The New Zealand flag colour scheme is a popular one, even if it lacks uniqueness, a study has found.
The Human Interface Technology Laboratory (HitLab) at the University of Canterbury studied 194 flags and calculated the popularity of all their colour combinations.
The New Zealand flag used the most common combination of three colours - dark blue, red and white. More than 55 per cent of all three-coloured flags used those colours, HitLab acting director Christoph Bartneck said.
HitLab found the colour green in flags could be associated indirectly with poverty, while the more white there was in the flag the higher the per capita GDP.
Red, white, green and dark blue together made up almost 75 per cent of the surface in all flags.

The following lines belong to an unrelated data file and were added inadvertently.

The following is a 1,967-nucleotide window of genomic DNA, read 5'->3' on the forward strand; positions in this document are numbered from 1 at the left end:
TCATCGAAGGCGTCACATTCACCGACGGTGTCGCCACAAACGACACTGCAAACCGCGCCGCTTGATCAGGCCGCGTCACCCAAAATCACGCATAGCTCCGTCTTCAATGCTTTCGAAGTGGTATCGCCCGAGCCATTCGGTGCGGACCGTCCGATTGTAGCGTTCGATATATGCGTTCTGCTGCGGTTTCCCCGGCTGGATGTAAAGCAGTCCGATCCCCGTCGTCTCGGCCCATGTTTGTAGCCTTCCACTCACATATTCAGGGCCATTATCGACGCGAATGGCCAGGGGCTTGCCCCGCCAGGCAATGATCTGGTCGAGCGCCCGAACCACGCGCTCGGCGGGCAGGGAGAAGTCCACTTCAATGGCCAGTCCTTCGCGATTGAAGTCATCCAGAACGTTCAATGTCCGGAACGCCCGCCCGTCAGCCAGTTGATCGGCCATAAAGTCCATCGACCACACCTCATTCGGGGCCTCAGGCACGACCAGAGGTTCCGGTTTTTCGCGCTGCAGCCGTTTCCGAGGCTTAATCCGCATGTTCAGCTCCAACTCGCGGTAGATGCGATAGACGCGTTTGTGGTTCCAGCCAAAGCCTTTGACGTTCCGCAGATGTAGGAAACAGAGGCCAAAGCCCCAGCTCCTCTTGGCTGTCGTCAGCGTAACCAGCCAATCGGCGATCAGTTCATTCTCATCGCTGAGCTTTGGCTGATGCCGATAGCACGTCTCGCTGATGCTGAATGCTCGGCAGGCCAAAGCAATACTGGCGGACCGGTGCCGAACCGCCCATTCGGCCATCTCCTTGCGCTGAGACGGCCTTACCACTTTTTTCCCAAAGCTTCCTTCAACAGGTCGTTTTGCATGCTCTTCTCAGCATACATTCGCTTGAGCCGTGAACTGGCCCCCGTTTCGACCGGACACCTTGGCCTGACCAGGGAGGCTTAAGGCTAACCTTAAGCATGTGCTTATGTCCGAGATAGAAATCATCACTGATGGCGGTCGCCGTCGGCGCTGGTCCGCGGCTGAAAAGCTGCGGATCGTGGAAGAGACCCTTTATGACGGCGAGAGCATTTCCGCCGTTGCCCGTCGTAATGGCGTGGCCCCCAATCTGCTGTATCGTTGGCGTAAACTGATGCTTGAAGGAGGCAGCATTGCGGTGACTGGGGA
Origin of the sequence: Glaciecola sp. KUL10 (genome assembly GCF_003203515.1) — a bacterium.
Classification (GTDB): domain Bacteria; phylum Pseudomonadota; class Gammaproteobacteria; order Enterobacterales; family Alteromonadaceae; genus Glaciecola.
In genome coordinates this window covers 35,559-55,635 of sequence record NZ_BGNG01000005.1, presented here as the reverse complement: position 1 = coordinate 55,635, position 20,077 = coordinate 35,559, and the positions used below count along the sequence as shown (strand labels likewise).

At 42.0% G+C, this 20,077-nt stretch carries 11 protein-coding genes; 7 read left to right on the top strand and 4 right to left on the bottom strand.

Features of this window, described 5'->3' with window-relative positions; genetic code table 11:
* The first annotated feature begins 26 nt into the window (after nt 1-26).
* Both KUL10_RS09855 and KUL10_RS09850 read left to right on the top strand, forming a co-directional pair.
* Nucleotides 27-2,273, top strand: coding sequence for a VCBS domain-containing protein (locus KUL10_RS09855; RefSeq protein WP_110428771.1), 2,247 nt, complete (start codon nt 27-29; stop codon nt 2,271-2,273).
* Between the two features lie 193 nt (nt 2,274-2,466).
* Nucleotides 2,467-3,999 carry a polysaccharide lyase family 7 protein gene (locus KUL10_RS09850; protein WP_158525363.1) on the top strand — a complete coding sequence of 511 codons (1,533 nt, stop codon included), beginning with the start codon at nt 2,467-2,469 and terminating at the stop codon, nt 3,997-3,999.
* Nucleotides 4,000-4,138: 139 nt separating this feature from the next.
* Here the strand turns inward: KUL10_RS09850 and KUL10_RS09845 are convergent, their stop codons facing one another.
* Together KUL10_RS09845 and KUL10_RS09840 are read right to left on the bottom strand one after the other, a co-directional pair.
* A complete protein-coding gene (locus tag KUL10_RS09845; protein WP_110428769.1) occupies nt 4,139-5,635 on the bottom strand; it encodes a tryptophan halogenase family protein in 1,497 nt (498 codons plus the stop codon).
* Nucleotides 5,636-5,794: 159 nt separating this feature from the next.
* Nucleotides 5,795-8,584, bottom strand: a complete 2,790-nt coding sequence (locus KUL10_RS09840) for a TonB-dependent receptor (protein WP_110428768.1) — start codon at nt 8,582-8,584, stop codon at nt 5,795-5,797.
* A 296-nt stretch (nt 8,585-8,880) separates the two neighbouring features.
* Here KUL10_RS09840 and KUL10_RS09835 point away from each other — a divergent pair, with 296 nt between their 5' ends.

Ideally every country should have a flag that was clearly different from all others, Dr Bartneck said.
"In reality, there are several flags that are easy to confuse with another.
"The flags of Romania and Chad, for example, only differ in their tint of blue."
New Zealand and Australia's flags were also very similar, as were those of the Ivory Coast and Republic of Ireland.
The research could be used to help inform designers in general about colour schemes, Dr Bartneck said.
"It becomes increasingly difficult to create a colour scheme that is popular and unique."
Green was indirectly associated with poverty because many poorer countries in Africa favoured the colour in their flags.
But: "Using a certain colour will not make a country richer or poorer, and neither do countries choose their colours because of their wealth.
"Still, the wealth in this world is not evenly distributed, and neither are the colours of flags."
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